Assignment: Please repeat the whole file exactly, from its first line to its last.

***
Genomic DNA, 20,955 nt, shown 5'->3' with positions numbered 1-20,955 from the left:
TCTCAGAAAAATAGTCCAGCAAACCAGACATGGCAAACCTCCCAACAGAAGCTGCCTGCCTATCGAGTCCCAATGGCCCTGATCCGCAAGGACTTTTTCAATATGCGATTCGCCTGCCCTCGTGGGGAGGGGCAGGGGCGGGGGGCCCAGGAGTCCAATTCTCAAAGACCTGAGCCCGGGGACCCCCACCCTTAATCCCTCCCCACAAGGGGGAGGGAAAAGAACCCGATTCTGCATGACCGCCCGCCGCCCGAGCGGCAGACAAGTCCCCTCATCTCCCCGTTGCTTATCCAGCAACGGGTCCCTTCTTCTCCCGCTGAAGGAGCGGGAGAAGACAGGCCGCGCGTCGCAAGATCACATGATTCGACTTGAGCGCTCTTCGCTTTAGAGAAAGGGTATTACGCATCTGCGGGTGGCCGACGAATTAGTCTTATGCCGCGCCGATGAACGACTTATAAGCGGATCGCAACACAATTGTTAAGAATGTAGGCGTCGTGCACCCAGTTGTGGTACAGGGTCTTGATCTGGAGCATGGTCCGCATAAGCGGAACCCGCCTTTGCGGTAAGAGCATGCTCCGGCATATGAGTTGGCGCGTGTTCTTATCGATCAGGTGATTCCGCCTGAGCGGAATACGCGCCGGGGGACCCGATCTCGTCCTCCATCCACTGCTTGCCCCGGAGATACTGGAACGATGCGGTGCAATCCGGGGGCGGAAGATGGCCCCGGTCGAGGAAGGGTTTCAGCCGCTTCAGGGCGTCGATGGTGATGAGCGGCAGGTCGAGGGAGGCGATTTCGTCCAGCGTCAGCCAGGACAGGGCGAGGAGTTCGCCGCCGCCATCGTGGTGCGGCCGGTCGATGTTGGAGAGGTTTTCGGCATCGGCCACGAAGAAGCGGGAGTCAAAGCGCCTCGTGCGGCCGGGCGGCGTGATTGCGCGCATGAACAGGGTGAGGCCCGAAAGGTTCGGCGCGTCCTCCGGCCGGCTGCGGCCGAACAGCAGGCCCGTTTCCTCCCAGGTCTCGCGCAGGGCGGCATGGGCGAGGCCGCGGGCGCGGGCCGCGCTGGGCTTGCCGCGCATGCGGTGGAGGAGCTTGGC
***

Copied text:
Genomic DNA, 20,955 nt, shown 5'->3' with positions numbered 1-20,955 from the left:
TCTCAGAAAAATAGTCCAGCAAACCAGACATGGCAAACCTCCCAACAGAAGCTGCCTGCCTATCGAGTCCCAATGGCCCTGATCCGCAAGGACTTTTTCAATATGCGATTCGCCTGCCCTCGTGGGGAGGGGCAGGGGCGGGGGGCCCAGGAGTCCAATTCTCAAAGACCTGAGCCCGGGGACCCCCACCCTTAATCCCTCCCCACAAGGGGGAGGGAAAAGAACCCGATTCTGCATGACCGCCCGCCGCCCGAGCGGCAGACAAGTCCCCTCATCTCCCCGTTGCTTATCCAGCAACGGGTCCCTTCTTCTCCCGCTGAAGGAGCGGGAGAAGACAGGCCGCGCGTCGCAAGATCACATGATTCGACTTGAGCGCTCTTCGCTTTAGAGAAAGGGTATTACGCATCTGCGGGTGGCCGACGAATTAGTCTTATGCCGCGCCGATGAACGACTTATAAGCGGATCGCAACACAATTGTTAAGAATGTAGGCGTCGTGCACCCAGTTGTGGTACAGGGTCTTGATCTGGAGCATGGTCCGCATAAGCGGAACCCGCCTTTGCGGTAAGAGCATGCTCCGGCATATGAGTTGGCGCGTGTTCTTATCGATCAGGTGATTCCGCCTGAGCGGAATACGCGCCGGGGGACCCGATCTCGTCCTCCATCCACTGCTTGCCCCGGAGATACTGGAACGATGCGGTGCAATCCGGGGGCGGAAGATGGCCCCGGTCGAGGAAGGGTTTCAGCCGCTTCAGGGCGTCGATGGTGATGAGCGGCAGGTCGAGGGAGGCGATTTCGTCCAGCGTCAGCCAGGACAGGGCGAGGAGTTCGCCGCCGCCATCGTGGTGCGGCCGGTCGATGTTGGAGAGGTTTTCGGCATCGGCCACGAAGAAGCGGGAGTCAAAGCGCCTCGTGCGGCCGGGCGGCGTGATTGCGCGCATGAACAGGGTGAGGCCCGAAAGGTTCGGCGCGTCCTCCGGCCGGCTGCGGCCGAACAGCAGGCCCGTTTCCTCCCAGGTCTCGCGCAGGGCGGCATGGGCGAGGCCGCGGGCGCGGGCCGCGCTGGGCTTGCCGCGCATGCGGTGGAGGAGCTTGGC